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     That is a good question. Are you teaching people how to sing better or giving a class on vocal pedagogy? It seems to me that people who want to sing better do not care about the physiology and teachers do not want to use it for training purposes. They seem to feel that maybe knowing about the physiology may help them as teachers but the physiology may hinder progress in the actual vocal production of students. Feeling and doing are better than knowing what causes the outcome.

   This is not my own opinion but it seems to be the general consensus when trying to get people to discuss anatomy and physiology involved in singing. 

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On 11/8/2019 at 6:39 PM, richieray said:

What is the best way to talk about the anatomy and physiology of the voice (to any age from elementary-adults) while keeping students engaged? 

      How about expanding on this? You asked the question but have not responded to a reply. A forum needs interaction and a back and forth of opinions and ideas. There is not going to be a definitive answer. How to approach teaching of a subject to appeal to an audience needs input from both sides. 

      At this point it seems that you do not even want to approach the subject when there is one who will ask questions or give an opinion. I think that the subject is fascinating but even on this forum where people want to get tips and find ways to improve, they want to skip over what makes the voice work and how to gain control over it from a physical standpoint.

     Are you a singer? A teacher? A Scientist? An independent researcher? Do you yourself understand the anatomy and the physics involved in singing? Or are you wanting information to understand it yourself?

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On 11/8/2019 at 6:39 PM, richieray said:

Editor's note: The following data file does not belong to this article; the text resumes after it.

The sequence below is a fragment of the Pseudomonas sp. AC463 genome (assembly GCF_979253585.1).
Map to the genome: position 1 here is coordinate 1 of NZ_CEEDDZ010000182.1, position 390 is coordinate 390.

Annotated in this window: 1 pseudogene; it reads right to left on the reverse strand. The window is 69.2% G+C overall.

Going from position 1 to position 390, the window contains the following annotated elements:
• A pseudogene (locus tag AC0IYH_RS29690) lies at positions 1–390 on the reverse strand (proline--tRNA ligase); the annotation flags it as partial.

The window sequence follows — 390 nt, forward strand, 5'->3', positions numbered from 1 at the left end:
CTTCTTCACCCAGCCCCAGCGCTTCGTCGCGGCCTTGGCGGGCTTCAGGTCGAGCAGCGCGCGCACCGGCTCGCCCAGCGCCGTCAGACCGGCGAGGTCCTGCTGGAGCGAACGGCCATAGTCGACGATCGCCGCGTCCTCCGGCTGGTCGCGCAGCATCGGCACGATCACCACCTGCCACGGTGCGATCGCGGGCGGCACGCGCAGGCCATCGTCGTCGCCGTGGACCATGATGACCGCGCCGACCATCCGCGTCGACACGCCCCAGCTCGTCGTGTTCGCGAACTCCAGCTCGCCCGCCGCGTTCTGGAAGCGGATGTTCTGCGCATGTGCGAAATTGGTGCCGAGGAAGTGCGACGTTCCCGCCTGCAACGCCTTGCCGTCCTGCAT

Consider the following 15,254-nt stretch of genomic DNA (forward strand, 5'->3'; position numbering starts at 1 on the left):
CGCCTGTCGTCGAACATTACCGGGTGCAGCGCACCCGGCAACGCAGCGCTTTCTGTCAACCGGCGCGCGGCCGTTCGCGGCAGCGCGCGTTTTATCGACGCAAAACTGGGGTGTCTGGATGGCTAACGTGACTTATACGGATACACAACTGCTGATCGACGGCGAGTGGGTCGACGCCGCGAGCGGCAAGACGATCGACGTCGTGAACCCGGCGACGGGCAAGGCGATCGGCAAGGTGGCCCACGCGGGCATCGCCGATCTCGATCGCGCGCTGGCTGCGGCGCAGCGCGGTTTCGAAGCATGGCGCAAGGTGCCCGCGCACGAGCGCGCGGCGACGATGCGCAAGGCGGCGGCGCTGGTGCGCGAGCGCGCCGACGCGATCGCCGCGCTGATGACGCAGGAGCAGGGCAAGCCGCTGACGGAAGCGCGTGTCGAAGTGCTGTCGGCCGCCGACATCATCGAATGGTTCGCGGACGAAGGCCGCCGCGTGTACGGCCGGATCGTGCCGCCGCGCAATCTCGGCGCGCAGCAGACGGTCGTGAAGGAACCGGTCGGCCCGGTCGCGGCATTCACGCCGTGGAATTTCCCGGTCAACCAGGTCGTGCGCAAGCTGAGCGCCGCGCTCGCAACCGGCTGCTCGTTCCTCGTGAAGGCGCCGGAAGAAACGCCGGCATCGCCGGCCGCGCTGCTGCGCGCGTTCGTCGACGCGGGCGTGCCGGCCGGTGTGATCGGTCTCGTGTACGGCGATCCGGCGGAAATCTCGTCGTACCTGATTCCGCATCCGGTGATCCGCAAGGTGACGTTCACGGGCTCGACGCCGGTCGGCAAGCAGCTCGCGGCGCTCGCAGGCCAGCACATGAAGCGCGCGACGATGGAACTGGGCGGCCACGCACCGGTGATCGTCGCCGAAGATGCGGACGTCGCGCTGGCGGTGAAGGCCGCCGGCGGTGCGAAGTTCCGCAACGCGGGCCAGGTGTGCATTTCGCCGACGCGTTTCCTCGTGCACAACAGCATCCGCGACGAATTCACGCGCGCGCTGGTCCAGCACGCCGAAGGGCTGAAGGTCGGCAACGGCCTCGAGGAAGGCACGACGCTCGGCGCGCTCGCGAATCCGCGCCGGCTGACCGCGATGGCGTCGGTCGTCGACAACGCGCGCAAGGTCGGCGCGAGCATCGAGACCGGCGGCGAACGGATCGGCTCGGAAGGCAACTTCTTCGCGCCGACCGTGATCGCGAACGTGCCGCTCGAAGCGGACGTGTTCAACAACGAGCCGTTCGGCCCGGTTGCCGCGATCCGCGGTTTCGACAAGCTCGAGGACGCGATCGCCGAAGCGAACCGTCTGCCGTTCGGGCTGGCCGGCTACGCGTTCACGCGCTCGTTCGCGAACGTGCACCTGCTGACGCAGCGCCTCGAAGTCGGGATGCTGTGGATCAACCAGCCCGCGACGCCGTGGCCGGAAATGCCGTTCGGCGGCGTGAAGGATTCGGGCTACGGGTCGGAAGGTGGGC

What is the best way to talk about the anatomy and physiology of the voice (to any age from elementary-adults) while keeping students engaged? 

Can we discuss the anatomy and physiology of the singing voice?

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On 11/8/2019 at 6:39 PM, richieray said:

What is the best way to talk about the anatomy and physiology of the voice (to any age from elementary-adults) while keeping students engaged? 

Although nobody else seems interested, I would like to hear your thoughts on the anatomy involved in singing. Maybe you have some insights that have been overlooked.

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4 hours ago, Kevbill95 said:

Anatomy is interesting if you ask me.

       So, what are your thoughts? Would you rather have someone guide you in singing by saying things like Bring the sound forward, feel the tone going through the top of your skull, or say things like "You are swallowing your tongue," Dampen the Larynx(a slightly downward and backward pressure on the larynx), Lift your soft palate". Do you know what any of these things do to the sound of your voice? 

       

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Judging by what is happening in the world, for today's mind set, you are correct. Facts have nothing to do with truth and opinions and feelings govern reality. Just like everything else, this to will pass. After the train wrecks, the railroad will be rebuilt.

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